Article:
In Brittany, on the night of 5th-6th June, Major Bourgoin, commanding four sticks of parachutists from 2nd Regiment of “Chasseurs Parachutists” jumped into the Saint-Marcel region of Brittany. Once on the ground, their role was to set up two supply bases from where groups, carrying out sabotage, could set out to try and prevent 150,000 Germans stationed in Brittany heading to Normandy. Their mission was also to coordinate the 20,000 members of the “Maquis” who had formed for the upcoming battle.
At 0045 hours, two sticks, commanded by Lieutenants Marienne and Déplante, were dropped into the Morbihan district between Plumelec and Guehenno, the mission was codenamed “Digson”.
In the Cotes-du-Nord, two other sticks commanded by Lieutenants Botella and Deschamps, in a mission codenamed “Samwest”, were also dropped towards 0115 hours on the edge of the Duault forest.
These four sticks were the vanguard of a vast airborne operation planned for the following day when 18 teams were to be deployed. The first wave of 36 parachutists served in 4th Special Air Service commanded by Major Bourgoin. The two base camps were the hubs for specific missions to be carried out following the Allied landing in Normandy: to cut lines of communications, confuse the enemy and to make contact with the local resistance units. The operation was carried out reasonably successfully in the Cotes-du-Nord but was not so successful in the Morbihan. The paras landed less than 800 metres from a German observation post. Alerted, the enemy, composed of Georgian troops, rapidly encircled the parachutists before attacking. Out of ammunition and reduced in number, the parachutists surrendered after having destroyed their radio equipment. Amongst the prisoners, Emile Bouetard, who had been wounded in the shoulder, was killed in cold blood by the Georgians. At 0130 hours, Bouetard became the first French parachutist killed during the liberation.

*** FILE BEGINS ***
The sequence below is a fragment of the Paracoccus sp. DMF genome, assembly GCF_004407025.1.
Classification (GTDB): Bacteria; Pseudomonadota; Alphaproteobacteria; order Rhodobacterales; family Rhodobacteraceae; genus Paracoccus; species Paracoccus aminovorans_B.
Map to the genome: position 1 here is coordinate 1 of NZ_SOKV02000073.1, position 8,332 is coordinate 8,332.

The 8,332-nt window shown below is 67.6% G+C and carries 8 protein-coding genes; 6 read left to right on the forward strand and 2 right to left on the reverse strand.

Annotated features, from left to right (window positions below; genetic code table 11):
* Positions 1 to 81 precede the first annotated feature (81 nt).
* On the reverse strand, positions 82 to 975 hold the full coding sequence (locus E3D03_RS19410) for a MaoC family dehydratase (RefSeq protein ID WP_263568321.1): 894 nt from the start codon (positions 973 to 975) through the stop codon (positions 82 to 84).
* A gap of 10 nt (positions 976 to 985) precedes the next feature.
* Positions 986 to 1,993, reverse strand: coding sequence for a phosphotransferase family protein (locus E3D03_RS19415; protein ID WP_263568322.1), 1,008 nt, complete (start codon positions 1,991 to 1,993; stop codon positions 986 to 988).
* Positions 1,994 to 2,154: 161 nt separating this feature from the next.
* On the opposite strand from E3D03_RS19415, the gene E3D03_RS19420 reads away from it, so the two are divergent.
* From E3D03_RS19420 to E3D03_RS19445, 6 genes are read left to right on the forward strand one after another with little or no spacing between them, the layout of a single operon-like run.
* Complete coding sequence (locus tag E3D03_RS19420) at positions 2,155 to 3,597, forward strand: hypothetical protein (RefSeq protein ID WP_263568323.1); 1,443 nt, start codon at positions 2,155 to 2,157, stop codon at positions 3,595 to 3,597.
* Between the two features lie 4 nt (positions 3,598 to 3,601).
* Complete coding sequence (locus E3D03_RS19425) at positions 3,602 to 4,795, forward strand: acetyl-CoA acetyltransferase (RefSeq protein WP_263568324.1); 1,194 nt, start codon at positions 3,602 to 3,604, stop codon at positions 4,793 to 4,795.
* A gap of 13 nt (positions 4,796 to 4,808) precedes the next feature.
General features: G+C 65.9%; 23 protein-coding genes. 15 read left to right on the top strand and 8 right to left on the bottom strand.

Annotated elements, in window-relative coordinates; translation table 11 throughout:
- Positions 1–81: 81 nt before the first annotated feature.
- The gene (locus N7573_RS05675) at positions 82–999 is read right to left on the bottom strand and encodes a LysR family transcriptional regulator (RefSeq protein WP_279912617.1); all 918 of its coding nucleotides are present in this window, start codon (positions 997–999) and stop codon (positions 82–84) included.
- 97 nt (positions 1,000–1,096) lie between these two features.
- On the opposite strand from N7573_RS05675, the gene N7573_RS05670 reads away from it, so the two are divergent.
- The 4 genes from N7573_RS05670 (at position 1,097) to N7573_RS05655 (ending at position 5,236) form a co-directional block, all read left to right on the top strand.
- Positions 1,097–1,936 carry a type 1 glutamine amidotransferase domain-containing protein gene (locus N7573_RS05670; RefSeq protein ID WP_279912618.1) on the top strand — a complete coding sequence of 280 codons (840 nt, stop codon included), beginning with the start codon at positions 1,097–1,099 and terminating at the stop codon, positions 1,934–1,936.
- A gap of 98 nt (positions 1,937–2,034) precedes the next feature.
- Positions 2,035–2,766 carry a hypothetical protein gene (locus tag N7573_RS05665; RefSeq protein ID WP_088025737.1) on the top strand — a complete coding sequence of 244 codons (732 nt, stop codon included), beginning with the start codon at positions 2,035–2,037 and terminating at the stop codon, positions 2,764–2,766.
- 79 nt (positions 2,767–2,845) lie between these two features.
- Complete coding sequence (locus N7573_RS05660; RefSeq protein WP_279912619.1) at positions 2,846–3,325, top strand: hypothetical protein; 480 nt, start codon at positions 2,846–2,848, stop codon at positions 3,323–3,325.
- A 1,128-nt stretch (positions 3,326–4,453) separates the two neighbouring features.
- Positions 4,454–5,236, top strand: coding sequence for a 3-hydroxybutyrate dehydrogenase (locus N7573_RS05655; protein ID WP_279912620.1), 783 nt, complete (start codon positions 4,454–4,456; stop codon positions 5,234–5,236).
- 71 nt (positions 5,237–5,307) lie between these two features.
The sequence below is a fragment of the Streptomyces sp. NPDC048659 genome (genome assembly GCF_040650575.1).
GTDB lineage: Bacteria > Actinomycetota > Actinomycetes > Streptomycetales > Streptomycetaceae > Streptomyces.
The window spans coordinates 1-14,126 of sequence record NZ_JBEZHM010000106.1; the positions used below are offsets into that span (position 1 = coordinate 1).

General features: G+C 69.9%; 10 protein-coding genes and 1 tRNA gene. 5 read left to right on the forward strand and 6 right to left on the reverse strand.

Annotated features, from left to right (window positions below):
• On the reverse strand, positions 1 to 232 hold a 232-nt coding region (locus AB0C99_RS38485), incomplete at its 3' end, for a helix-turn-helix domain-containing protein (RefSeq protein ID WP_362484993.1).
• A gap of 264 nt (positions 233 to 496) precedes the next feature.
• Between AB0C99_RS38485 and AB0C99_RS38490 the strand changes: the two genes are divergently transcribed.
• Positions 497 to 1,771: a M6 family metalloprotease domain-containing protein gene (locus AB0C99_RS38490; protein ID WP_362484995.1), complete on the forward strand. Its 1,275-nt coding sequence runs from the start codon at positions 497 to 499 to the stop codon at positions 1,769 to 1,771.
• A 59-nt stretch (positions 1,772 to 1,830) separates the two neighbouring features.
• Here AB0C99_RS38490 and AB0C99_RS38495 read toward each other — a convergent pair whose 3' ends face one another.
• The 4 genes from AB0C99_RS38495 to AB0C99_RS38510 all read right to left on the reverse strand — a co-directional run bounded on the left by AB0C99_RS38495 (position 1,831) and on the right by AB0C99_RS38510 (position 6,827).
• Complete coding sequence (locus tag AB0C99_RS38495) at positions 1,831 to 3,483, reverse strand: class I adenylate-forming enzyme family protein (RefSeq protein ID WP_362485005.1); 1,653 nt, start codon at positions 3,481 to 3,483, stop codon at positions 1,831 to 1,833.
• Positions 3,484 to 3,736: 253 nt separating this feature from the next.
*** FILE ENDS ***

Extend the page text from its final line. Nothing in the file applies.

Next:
The Final Phase of Fortitude
On the night of 5th-6th June, the Allies launched an operation on the Pas-de-Calais Coast. “Glimmer” was destined to convince the German High Command of the imminence of an Allied landing in this sector. “Windows” small strips of aluminum were dropped from RAF bomber aircraft off Calais and the Cap d’Antifer during three and a half hours. The objective was to confuse the German radar giving the effect of an approaching Allied invasion fleet. Fictitious radio communications and naval forces massed off Boulogne-sur-Mer and Fécamp, behind smoke screens, gave the impression of an Allied fleet. The German coastal batteries opened fire on these non-existent armadas.
Simultaneously, Operation Titanic began when 40 British aircraft dropped several hundred dummy parachutists in various sectors as part of the deception plan. Over 200 dummy “Ruperts” were dropped in the Saint-Lô area, 50 to the east of the Dives, 50 to the south west of Caen and 200 near Yvetot, along with parachutists of the SAS (Special Air Service) who had the mission of activating mechanisms, within the dummies, to diffuse the sound of guns and battle.